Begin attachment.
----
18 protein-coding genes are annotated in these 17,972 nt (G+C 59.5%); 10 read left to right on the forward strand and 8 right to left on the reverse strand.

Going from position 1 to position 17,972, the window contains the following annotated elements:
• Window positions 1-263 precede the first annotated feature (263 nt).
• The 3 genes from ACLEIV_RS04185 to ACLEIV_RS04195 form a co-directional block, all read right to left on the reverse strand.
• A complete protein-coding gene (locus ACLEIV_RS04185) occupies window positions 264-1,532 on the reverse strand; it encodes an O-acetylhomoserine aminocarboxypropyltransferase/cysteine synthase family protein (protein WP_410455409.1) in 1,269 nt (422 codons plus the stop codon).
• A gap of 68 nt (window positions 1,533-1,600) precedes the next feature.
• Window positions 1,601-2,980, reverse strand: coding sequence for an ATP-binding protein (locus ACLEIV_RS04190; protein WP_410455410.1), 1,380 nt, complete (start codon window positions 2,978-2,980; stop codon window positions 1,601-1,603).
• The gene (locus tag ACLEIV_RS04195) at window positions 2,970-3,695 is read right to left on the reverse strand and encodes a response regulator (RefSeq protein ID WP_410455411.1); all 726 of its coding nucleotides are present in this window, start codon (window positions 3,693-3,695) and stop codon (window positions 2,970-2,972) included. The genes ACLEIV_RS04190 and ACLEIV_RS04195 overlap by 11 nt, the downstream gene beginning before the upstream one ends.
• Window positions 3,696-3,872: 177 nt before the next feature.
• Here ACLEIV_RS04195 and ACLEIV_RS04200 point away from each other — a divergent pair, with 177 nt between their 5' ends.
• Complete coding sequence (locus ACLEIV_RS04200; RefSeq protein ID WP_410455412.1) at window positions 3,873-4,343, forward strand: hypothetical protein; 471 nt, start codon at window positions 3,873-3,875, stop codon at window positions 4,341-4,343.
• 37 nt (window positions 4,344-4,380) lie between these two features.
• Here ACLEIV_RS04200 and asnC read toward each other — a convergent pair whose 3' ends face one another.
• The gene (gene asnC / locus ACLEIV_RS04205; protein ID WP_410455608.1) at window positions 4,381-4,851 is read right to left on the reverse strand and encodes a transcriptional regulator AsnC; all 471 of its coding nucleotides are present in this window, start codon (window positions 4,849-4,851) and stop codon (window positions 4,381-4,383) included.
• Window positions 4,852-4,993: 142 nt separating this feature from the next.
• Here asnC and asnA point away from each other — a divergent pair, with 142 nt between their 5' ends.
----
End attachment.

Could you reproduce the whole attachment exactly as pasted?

18 protein-coding genes are annotated in these 17,972 nt (G+C 59.5%); 10 read left to right on the forward strand and 8 right to left on the reverse strand.

Going from position 1 to position 17,972, the window contains the following annotated elements:
• Window positions 1-263 precede the first annotated feature (263 nt).
• The 3 genes from ACLEIV_RS04185 to ACLEIV_RS04195 form a co-directional block, all read right to left on the reverse strand.
• A complete protein-coding gene (locus ACLEIV_RS04185) occupies window positions 264-1,532 on the reverse strand; it encodes an O-acetylhomoserine aminocarboxypropyltransferase/cysteine synthase family protein (protein WP_410455409.1) in 1,269 nt (422 codons plus the stop codon).
• A gap of 68 nt (window positions 1,533-1,600) precedes the next feature.
• Window positions 1,601-2,980, reverse strand: coding sequence for an ATP-binding protein (locus ACLEIV_RS04190; protein WP_410455410.1), 1,380 nt, complete (start codon window positions 2,978-2,980; stop codon window positions 1,601-1,603).
• The gene (locus tag ACLEIV_RS04195) at window positions 2,970-3,695 is read right to left on the reverse strand and encodes a response regulator (RefSeq protein ID WP_410455411.1); all 726 of its coding nucleotides are present in this window, start codon (window positions 3,693-3,695) and stop codon (window positions 2,970-2,972) included. The genes ACLEIV_RS04190 and ACLEIV_RS04195 overlap by 11 nt, the downstream gene beginning before the upstream one ends.
• Window positions 3,696-3,872: 177 nt before the next feature.
• Here ACLEIV_RS04195 and ACLEIV_RS04200 point away from each other — a divergent pair, with 177 nt between their 5' ends.
• Complete coding sequence (locus ACLEIV_RS04200; RefSeq protein ID WP_410455412.1) at window positions 3,873-4,343, forward strand: hypothetical protein; 471 nt, start codon at window positions 3,873-3,875, stop codon at window positions 4,341-4,343.
• 37 nt (window positions 4,344-4,380) lie between these two features.
• Here ACLEIV_RS04200 and asnC read toward each other — a convergent pair whose 3' ends face one another.
• The gene (gene asnC / locus ACLEIV_RS04205; protein ID WP_410455608.1) at window positions 4,381-4,851 is read right to left on the reverse strand and encodes a transcriptional regulator AsnC; all 471 of its coding nucleotides are present in this window, start codon (window positions 4,849-4,851) and stop codon (window positions 4,381-4,383) included.
• Window positions 4,852-4,993: 142 nt separating this feature from the next.
• Here asnC and asnA point away from each other — a divergent pair, with 142 nt between their 5' ends.